The Kanheri Caves (Kānherī-guhāḥ) are a group of caves and rock-cut monuments cut into a massive basalt outcrop in the forests of the Sanjay Gandhi National Park, on the island of Salsette in the western outskirts of Mumbai, India. They contain Buddhist sculptures and relief carvings, paintings and inscriptions, dating from the 1st century BCE to the 10th century CE. Kanheri comes from the Sanskrit Krishnagiri, which means black mountain.
The site is on a hillside, and is accessible via rock-cut steps. The cave complex comprises one hundred and nine caves, carved from the basalt rock and dating from the 1st century BCE to the 11th century CE. The oldest are relatively plain and unadorned, in contrast to later caves on the site, and the highly embellished Elephanta Caves of Mumbai. Each cave has a stone plinth that functioned as a bed. A congregation hall with huge stone pillars contains a stupa (a Buddhist shrine). Rock-cut channels above the caves fed rainwater into cisterns, which provided the complex with water. Once the caves were converted to permanent monasteries, their walls were carved with intricate reliefs of Buddha and the Bodhisattvas. Kanheri had become an important Buddhist settlement on the Konkan coast by the 3rd century CE.
Most of the caves were Buddhist viharas, meant for living, studying, and meditating. The larger caves, which functioned as chaityas, or halls for congregational worship, are lined with intricately carved Buddhist sculptures, reliefs, pillars and rock-cut stupas. Avalokiteshwara is the most distinctive figure. The large number of viharas demonstrates there was a well organized establishment of Buddhist monks. This establishment was also connected with many trade centers, such as the ports of Sopara, Kalyan, Nasik, Paithan and Ujjain. Kanheri was a University center by the time the area was under the rule of the Maurayan and Kushan empires. In the late 10th century, the Buddhist teacher Atisha (980–1054) came to the Krishnagiri Vihara to study Buddhist meditation under Rahulagupta.
Nearly 51 legible inscriptions and 26 epigraphs are found at Kanheri, which include inscriptions in Brahmi, Devanagari and 3 Pahlavi epigraphs found in Cave 90. One of the significant inscriptions mentions the marriage of Satavahana ruler Vashishtiputra Satakarni with the daughter of Rudradaman I:
“0f the queen … of the illustrious Satakarni Vasishthiputra, descended from the race of Karddamaka kings, (and) daughter of the Mahakshatrapa Ru(dra)……. ………of the confidential minister Sateraka, a water-cistern, the meritorious gift.— Kanheri inscription of Rudradaman I’s daughter”.
Description of the caves
The Island of Salsette, or Shatshashthi, at the head of Bombay harbour, is peculiarly rich in rock-Temples, there being works of this kind at Kanheri, Marol, Mahakali Caves, Magathana, Mandapeshwar Caves, and Jogeshwari Caves. The most extensive series is the group of Buddhist caves at Kanheri, a few miles from Thana, in which are about 109 separate caves, mostly small, however, and architecturally unimportant.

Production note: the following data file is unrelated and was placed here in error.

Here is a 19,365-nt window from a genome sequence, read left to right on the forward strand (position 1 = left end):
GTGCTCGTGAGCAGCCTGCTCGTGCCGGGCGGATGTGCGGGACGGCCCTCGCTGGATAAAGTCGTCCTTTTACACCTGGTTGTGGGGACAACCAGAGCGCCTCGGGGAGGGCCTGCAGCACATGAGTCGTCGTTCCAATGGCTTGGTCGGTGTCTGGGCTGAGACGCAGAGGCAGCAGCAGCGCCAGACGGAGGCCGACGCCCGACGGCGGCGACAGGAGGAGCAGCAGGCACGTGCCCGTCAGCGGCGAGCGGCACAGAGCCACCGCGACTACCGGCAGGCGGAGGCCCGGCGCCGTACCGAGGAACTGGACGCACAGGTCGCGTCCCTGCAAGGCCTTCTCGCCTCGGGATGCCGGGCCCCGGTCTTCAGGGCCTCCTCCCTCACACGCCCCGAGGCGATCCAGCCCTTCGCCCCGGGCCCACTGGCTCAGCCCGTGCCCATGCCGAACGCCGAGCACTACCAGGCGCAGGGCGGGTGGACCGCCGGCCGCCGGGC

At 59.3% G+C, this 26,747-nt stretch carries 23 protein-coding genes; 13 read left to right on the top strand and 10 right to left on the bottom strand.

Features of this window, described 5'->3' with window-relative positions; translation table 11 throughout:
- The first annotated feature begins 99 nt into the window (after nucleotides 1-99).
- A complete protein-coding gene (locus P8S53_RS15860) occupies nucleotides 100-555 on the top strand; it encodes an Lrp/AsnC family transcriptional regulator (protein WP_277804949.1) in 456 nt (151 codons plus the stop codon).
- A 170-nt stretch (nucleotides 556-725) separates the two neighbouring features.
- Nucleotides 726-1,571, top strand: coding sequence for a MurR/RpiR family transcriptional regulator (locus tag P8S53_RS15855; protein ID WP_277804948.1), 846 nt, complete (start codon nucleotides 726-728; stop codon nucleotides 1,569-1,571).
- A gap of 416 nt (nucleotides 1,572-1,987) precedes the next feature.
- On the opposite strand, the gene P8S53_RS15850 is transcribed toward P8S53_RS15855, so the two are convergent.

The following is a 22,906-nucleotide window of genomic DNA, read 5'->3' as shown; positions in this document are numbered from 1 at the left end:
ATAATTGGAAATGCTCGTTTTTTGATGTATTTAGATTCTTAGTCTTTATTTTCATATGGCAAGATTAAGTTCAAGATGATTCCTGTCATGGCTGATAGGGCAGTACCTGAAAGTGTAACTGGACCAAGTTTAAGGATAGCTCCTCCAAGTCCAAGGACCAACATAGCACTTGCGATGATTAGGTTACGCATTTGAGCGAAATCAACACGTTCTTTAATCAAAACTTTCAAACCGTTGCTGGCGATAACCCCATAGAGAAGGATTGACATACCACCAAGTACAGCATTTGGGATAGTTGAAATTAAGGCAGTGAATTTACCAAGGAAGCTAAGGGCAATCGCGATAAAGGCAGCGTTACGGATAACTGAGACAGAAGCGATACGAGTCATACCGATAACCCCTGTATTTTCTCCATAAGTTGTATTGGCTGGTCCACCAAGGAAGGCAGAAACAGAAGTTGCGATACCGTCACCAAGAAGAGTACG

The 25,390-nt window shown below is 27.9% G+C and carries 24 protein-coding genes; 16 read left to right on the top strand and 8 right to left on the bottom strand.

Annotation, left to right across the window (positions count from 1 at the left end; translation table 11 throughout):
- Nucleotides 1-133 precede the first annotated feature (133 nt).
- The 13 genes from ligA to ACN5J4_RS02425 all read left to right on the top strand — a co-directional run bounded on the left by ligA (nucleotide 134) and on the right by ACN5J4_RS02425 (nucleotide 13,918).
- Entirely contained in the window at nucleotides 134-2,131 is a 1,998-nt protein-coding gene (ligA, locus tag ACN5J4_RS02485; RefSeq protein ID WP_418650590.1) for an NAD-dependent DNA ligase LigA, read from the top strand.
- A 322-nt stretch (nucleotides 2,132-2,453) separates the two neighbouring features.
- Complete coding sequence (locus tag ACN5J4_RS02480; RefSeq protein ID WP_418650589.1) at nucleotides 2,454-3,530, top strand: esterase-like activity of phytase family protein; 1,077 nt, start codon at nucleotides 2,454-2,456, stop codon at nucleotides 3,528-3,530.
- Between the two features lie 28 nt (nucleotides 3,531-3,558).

From their position, within easy access from Bombay and Bassein, they early attracted attention, and were described by Portuguese visitors in the 16th century, and by European voyagers and travellers like Linschoten, Fryer, Gemelli Careri, Anquetil Du Perron, Salt and others.
They are about six miles from Thana, and two miles north of the Tulsi lake, recently formed to increase the water supply of Bombay, and are excavated in one large bubble of a hill, situated in the midst of an immense tract of forest country. Most of the hills in the neighbourhood are covered with the jungle, but this one is nearly bare, its summit being formed by one large rounded mass of compact rock, under which a softer stratum has in many places been washed out by the rains, forming natural caves; it is in the stratum again below this that most of the excavations are situated. The rock in which the caves are is a volcanic breccia, which forms the whole of the hilly district of the island, culminating to the north of the caves in a point about 1,550 feet above the sea level.
In so large a group there must be considerable differences in the ages of some of the excavations. These, however, may generally be at least approximatively ascertained from the characters of the numerous inscriptions that exist upon them. Architectural features are necessarily indefinite where the great majority of the excavations consist of a single small room, usually with a little veranda in front, supported by two plain square or octagonal shafts, and stone-beds in the cells. In the larger and more ornate caves they are, of course, as important here as elsewhere. Their style is certainly primitive, and some of these monks’ abodes may date from before the Christian era.
One small cave of this type (No. 81) in the ravine, consisting of a very narrow porch, without pillars, a room with a stone bench along the walls, and a cell to the left, has an inscription of Yajna Sri Satakarni of the Satavahanas of the 2nd century CE, and it is probable that numbers of others in the same plain style may range from the second to the fourth century. Others, however, are covered inside with sculpture of a late Mahayana type, and some have inscriptions which must date as late as the middle of the ninth century.
The existence of so many monastic dwellings in this locality is partly accounted for by the neighbourhood of so many thriving towns. Among the places mentioned as the residences of donors to them, occur the names of Surparaka, the Supara of Greek and the Subara of Arab writers, the ancient capital of the northern Konkan; Kalyan, long a thriving port; Chemula, the Samylla of Greek geographers, on the island of Trombay; and Vasya perhaps Vasai or Bassein. Sri Staanaka or Thana itself, and Ghodabandar were also doubtless thriving towns.